At most productions of Chekhov’s Three Sisters I end up longing for the train to Moscow just as much as the title characters. I’ve seen the play set in some bizarre locations; the Caribbean in 1941 with the girls pining for Cambridge where they had spent a liberated pre-war adolescence, a Hebridean island with Edinburgh as the mecca, and a Jewish quarter of Liverpool where the youngsters remember New York childhoods with an American mother and Russian emigré father.
But however unusual these settings, there has always been context and a pending revolution if only social. Cordelia Lynn’s recent adaptation directed by Rebecca Frecknall for the Almeida Theatre is rootless. We are in provincial Russia and the intended destination is indeed Moscow but that is about all we know of a liminal backdrop. There is a vague millennial tone to the sisters’ banter (despite the fact that they quote Gogol) but I would challenge anybody to pinpoint an approximate period. Frecknall even reinforces this vagueness to the point of using props from different eras. There is a difference between stripping something back to its essentials and leaving it in limbo.
Shubham Saraf as Tuzenbach and Ria Zmitrowicz as Irina. Photo credit: Marc Brenner.
Is this a stumbling block? For the discussions of female emancipation and the social mobility surrounding Natasha’s rise to power and ultimate control of the property it certainly is. I should like to see these topics dealt with in some historical situation though of course not necessarily the era Chekhov envisaged.
This proviso apart, the project is bewitching. Patsy Ferran (an Olivier winner on her last outing here with Summer and Smoke, again directed by Frecknall) brings fine detail and instant credibility to the understated role of Olga, the courageous capable sister who endeavours to keep the household together. It is Pearl Chanda as Masha who proves the most compelling, initially with laconic aphorisms about the backwater the sisters inhabit and finally despair as her hopeless love affair with Vershinin (Peter McDonald) implodes and she realizes that he is as much a bird of passage as the giant cranes flying south over the estate for the winter.
By turns, Chanda projects her character’s wit, passion and self-destruct button. Never have I urged on a couple with such fervour in the theatre, with Chanda frequently in the signature Chekhov mode of speaking through tears before the maniacal sobbing when the battalion leaves town. McDonald copes with the philosophical disquisitions in his character that can easily become caricatured and vividly conjures up his psychotic offstage wife. The pair’s relish for each other’s ability with words is obvious and you can see how Brian Friel mainlined ideas from this play into his own work and became known as ‘the Irish Chekhov.’
Ria Zmitrowicz as Irina. Photo credit: Marc Brenner.
Alan Williams could have found more light and shade as Chebutykin. He appears to have been neglected by Frecknall and squanders the set-piece drunken monologue as his character falls off the waggon after years of abstinence and admits to being incompetent as a doctor. Williams and Frecknall do nothing to hint (and there are clear suggestions in the text) that Chebutykin, who had been in love with the girls’ mother, may in fact be the father of Irina. By contrast, Elliot Levey is almost too charismatic in the role of cuckolded classics master Fyodor. Jokes that are supposed to misfire and show his social awkwardness produce laughs and he is a magnetic presence. Trying with little success to learn Latin myself at the moment, I would enrol him immediately as my tutor.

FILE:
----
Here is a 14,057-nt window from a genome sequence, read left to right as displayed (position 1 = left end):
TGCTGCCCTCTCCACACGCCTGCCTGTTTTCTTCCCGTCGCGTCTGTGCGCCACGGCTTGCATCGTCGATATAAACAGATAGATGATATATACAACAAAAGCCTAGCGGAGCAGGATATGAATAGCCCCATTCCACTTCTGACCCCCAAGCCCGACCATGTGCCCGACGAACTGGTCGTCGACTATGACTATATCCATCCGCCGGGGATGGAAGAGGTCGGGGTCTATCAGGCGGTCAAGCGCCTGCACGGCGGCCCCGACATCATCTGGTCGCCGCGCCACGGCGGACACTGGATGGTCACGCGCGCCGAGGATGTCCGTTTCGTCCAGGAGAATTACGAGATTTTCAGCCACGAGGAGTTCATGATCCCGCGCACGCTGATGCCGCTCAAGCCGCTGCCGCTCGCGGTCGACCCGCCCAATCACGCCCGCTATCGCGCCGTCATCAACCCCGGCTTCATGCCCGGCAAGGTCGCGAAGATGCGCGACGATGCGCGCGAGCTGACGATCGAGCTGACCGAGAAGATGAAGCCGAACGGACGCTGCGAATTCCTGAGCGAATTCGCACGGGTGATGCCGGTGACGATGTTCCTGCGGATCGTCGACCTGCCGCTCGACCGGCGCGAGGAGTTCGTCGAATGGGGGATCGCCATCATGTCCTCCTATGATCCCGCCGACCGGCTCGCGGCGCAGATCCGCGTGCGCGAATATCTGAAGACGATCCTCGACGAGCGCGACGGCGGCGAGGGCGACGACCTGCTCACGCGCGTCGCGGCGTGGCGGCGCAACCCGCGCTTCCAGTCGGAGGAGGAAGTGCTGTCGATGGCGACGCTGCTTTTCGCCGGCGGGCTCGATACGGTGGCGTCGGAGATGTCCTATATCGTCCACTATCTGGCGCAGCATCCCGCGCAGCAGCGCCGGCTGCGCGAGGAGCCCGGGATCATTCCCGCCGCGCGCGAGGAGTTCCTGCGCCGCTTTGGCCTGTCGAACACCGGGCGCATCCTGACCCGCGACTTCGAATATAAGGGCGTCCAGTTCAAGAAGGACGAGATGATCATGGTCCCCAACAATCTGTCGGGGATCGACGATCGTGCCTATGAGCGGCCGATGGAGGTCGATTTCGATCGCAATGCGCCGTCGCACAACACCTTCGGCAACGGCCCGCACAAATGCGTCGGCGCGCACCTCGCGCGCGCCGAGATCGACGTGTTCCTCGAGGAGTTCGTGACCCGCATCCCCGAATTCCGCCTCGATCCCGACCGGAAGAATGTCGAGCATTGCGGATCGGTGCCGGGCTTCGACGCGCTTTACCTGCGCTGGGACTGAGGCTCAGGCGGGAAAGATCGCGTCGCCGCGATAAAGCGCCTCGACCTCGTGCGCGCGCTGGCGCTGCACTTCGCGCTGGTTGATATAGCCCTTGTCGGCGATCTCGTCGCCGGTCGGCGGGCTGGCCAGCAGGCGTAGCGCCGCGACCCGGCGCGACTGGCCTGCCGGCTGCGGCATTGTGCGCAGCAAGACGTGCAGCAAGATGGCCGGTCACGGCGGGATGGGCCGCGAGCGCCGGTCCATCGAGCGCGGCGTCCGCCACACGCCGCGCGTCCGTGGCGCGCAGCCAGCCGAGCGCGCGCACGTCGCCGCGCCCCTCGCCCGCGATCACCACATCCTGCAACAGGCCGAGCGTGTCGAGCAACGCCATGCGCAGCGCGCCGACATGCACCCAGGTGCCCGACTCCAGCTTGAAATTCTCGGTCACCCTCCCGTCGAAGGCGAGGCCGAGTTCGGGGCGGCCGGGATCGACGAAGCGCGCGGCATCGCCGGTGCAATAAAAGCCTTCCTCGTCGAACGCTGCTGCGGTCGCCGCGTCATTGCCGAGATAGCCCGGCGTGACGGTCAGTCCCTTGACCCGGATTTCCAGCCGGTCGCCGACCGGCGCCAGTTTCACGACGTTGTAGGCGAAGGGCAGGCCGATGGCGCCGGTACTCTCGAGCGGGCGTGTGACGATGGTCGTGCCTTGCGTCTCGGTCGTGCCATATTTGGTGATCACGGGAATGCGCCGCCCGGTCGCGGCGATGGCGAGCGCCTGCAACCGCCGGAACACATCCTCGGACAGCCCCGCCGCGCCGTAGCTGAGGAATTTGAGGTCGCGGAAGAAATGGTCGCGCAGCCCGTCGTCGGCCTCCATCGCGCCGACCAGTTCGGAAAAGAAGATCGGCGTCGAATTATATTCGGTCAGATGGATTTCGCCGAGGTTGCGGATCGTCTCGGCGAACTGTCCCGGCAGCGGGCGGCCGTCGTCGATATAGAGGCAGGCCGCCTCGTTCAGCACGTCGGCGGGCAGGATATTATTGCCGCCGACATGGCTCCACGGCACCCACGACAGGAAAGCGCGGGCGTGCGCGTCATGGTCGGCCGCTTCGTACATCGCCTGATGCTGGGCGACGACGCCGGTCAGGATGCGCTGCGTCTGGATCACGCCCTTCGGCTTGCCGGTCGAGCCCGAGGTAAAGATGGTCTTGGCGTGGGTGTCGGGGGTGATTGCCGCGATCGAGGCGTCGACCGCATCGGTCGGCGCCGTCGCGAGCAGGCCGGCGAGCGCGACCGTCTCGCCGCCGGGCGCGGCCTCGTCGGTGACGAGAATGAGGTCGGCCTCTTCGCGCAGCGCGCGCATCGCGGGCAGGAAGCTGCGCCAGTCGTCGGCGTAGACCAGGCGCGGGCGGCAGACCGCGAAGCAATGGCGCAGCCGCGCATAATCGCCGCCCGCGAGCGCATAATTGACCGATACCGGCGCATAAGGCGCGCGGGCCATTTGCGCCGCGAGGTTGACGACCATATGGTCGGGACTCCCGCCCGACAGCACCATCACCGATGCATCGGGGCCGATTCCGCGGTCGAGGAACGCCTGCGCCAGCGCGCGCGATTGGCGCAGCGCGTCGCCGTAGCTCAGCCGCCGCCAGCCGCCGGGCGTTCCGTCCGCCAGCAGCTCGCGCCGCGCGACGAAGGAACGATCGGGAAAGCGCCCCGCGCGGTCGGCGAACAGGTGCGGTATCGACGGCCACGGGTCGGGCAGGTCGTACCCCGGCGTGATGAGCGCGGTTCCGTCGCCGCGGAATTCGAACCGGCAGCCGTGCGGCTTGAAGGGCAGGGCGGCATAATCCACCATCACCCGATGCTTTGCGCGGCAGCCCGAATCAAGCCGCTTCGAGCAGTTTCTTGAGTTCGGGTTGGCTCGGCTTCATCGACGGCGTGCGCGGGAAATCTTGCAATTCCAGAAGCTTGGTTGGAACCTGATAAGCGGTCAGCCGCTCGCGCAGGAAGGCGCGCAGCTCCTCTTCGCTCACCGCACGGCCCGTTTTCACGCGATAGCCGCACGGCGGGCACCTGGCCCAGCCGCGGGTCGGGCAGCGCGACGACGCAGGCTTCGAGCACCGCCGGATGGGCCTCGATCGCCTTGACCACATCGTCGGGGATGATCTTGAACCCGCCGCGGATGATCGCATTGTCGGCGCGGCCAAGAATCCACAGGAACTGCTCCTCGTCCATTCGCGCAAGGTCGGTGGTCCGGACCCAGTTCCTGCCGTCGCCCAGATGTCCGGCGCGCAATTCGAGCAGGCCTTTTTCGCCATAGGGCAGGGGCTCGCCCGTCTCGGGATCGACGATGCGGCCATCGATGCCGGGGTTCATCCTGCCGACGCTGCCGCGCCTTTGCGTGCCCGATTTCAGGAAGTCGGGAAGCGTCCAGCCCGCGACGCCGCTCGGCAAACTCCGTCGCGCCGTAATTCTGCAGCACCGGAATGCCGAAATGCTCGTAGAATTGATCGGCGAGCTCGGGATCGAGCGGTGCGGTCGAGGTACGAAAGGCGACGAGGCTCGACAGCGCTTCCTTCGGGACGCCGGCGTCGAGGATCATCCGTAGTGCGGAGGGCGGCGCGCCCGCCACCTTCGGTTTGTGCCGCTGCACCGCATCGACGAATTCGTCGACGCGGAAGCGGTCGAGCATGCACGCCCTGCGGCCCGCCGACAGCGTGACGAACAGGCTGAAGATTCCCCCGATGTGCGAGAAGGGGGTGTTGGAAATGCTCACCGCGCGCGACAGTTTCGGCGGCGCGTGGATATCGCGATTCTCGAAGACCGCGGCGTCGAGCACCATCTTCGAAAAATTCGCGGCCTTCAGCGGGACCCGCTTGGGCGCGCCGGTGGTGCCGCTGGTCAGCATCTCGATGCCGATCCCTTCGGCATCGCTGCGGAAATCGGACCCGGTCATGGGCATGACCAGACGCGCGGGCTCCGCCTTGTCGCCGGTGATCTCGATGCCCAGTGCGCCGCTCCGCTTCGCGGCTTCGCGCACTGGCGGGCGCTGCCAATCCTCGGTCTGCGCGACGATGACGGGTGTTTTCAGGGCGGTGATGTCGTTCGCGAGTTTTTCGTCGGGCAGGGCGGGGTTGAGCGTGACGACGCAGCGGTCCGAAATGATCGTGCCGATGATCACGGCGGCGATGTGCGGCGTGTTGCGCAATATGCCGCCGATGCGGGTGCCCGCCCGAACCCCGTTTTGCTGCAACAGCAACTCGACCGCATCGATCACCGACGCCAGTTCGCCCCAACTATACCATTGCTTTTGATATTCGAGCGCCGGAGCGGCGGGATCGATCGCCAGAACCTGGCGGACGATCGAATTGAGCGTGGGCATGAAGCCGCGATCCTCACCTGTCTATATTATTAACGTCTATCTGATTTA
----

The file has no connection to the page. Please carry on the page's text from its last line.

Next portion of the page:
The sense of disconnection from any social fabric is reinforced by McDonald and Lois Chimimba (Natasha) using their resting accents which are Dublin and Glasgow respectively. Chimimba is particularly impressive when conveying her character’s viciousness in an argument with Ferran over the fate of an elderly servant. As Irina, the youngest sister, Ria Zmitrowicz proves skilful in suggesting that her character has travelled through a true arc of experience developing from entitled army brat to a realist.
Hildegard Bechtler’s minimalist set begins with serried rows of chairs at the father’s funeral before the focus becomes a raised dais surrounded by the Almeida’s bare brick. The design shows concealment and eavesdropping; Andrey (Freddie Meredith) squats in a recess feigning to read an orange-bound Penguin while observing his siblings. Things happen in corners and you are never quite sure where to look in the manner of a promenade performance. George Dennis’ sound design hints skilfully at the garrison town outside.
Rather like Irina’s hallmark spinning top, the production has just the right momentum levels. At crucial moments, notably the off-stage fire, the pace is dizzying before winding down to a trademark Chekhovian melancholy with reflections on spurned opportunities, energy devoted to lost causes and an undertow of regret.
In a perceptive programme essay, Lynn likens her relationship with the original text as a subtle dance. She has brought a colloquial tone to a literal translation by actor, historian and Russian scholar Helen Rappaport. The production succeeds through an ensemble who share Lynn’s linguistic rigour and intuition.